Week 3 - Underlying interests in a negotiation
This course section is focused on “Interests and Positions” in negotiations. Here is the summary:
Rational Frontier of Negotiation:
- After discussing emotions, the course shifts to the rational aspects of negotiation, focusing on positions and interests.
Positions and Interests:
- A ‘position’ in negotiation terms refers to a specific demand, often tied to price. ‘Interests’ are the underlying motivations or causes behind the offers made in a negotiation. Interests serve as a powerful foundation to enrich agreements.
Three Reasons to Negotiate (According to Lewicki, Barry, and Saunders):
- 1) To share or divide a limited resource.
- 2) To create something that neither party can achieve alone.
- 3) To solve a problem or dispute to avoid the escalation of a conflict.
- This refers to the decision between negotiating based on positions (distributive) or based on interests. The context of the negotiation often dictates which approach is most appropriate.
Limitations of Position-Based Negotiations:
- Distributive (position-based) negotiations, especially when centered around one variable (like price), often lead to tension and can miss opportunities to create additional value. This approach may also hinder the establishment of long-term relationships.
Promoting Interest-Based Negotiations (IBN):
- While positions remain relevant, promoting negotiations based on interests (IBN) is often more desirable due to its multi-dimensional nature. This approach allows for more flexible and creative agreements, which can accommodate seemingly opposite stances.
Preparation and Understanding Interests:
- A key part of preparing for negotiations is to have a clear understanding of one’s own interests and to seek insight into the counterpart’s interests. Without this understanding, positive outcomes are hard to achieve.
Cost and Results of Different Negotiation Approaches:
- Interest-based negotiation is generally less costly than trying to exert power and often results in mutually beneficial solutions. Position-based negotiation can result in a “win-lose” outcome, where one party is left dissatisfied and potentially resentful, possibly seeking revenge in future interactions.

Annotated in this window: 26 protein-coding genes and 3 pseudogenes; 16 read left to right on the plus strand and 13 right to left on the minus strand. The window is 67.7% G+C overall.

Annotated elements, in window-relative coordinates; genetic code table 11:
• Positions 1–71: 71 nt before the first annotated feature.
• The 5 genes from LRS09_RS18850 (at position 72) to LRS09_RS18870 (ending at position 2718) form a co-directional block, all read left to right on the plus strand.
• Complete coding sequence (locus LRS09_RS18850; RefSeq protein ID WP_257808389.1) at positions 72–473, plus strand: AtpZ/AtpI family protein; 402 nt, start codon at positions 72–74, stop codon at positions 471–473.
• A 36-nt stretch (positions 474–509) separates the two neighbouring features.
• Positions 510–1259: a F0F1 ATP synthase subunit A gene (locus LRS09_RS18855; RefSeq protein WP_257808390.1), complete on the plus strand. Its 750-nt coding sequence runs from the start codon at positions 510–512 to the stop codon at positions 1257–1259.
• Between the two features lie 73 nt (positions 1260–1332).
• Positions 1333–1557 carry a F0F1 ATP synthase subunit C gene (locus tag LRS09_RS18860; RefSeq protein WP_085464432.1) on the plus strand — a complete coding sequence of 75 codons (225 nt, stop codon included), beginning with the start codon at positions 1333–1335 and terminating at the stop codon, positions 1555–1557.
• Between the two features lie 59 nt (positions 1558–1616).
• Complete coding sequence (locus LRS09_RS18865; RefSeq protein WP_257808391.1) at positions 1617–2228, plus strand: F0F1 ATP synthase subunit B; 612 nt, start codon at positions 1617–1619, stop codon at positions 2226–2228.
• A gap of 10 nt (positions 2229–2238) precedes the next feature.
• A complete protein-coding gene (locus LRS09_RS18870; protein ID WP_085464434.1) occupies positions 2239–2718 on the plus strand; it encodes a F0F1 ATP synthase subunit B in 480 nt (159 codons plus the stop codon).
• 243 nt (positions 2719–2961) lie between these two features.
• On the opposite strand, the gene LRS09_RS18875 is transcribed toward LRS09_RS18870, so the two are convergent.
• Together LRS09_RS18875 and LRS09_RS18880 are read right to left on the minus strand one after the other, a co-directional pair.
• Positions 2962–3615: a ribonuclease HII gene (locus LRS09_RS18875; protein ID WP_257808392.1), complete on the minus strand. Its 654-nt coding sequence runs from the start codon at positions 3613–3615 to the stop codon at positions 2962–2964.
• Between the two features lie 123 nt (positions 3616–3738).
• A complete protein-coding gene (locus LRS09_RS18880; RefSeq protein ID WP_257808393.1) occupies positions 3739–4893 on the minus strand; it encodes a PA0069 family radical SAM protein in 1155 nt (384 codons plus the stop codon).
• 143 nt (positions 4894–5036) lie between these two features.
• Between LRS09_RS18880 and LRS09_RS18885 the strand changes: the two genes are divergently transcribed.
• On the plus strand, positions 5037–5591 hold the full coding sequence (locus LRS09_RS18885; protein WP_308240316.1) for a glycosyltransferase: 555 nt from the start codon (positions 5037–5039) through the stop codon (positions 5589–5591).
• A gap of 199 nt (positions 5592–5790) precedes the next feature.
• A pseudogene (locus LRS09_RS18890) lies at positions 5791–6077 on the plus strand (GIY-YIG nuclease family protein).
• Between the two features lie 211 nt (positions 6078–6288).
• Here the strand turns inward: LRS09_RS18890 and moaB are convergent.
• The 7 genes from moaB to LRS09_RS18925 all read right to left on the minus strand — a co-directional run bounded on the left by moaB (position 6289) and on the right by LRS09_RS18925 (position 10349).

Continuous Learning for Negotiators:
- The course emphasizes the need for negotiators to maintain an attitude of continuous learning. The field of negotiation is evolving, with new theories and practices emerging in response to complex and changing environments.
- The course reiterates the importance of adopting an open posture to assimilate new negotiation approaches and to develop the necessary skills for putting these approaches into practice.
In summary, the section emphasizes the shift from the emotional to the rational aspects of negotiation, introducing the concepts of positions and interests. It explores the benefits and limitations of these approaches and encourages negotiators to focus on interests to foster more collaborative and mutually beneficial outcomes. The section also highlights the importance of continuous learning and adaptability in the practice of negotiation.
Negotiation based on interests or IBN (Interest Based Negotiation) was historically introduced in the publication of the book Getting to Yes by Roger Fisher and William Ury of Harvard’s negotiation program
Interest based negotiation seeks to combine (integrate) the negotiators’ interests (usually there are multiple interests behind any position) in such a way that there is a correspondence that satisfies both parties.
From What (positions) to Why (Interests).
in a negotiation, there are visible and tangible elements that we can identify with our senses, and they appear immediately as topics to discuss. They are known as positions, which because of their one dimensional nature can provoke unnecessary conflicts and rigid postures in negotiators.
These are the focal points of the negotiation: economic and financial issues, such as price or rate, or substantial aspects such as resource allotment. Substantive interests are similar to positions and by they are by nature the tangible elements that are valued by the negotiating parties from their own perspectives.
These are related to the way an agreement is arrived at: One party may focus exclusively on the outcome, using competitive tactics, while the other party may be interested in collaborative tactics to reach an agreement.
Here the emphasis is on preserving the relationship and supporting each other with mutual respect and interdependence. These are the essential ingredients to promoting synergy in an effective negotiation.
These are intangibles that are identified with what is fair and correct, acceptable, and ethical. At the same time, they are good practices that have prevailed throughout time. Principle interests can be transversal (inherent) to the other types of interests.
The parties realize differentiated tasks to achieve the same purpose. For example a musical consortium provides ambiance for commercial centers.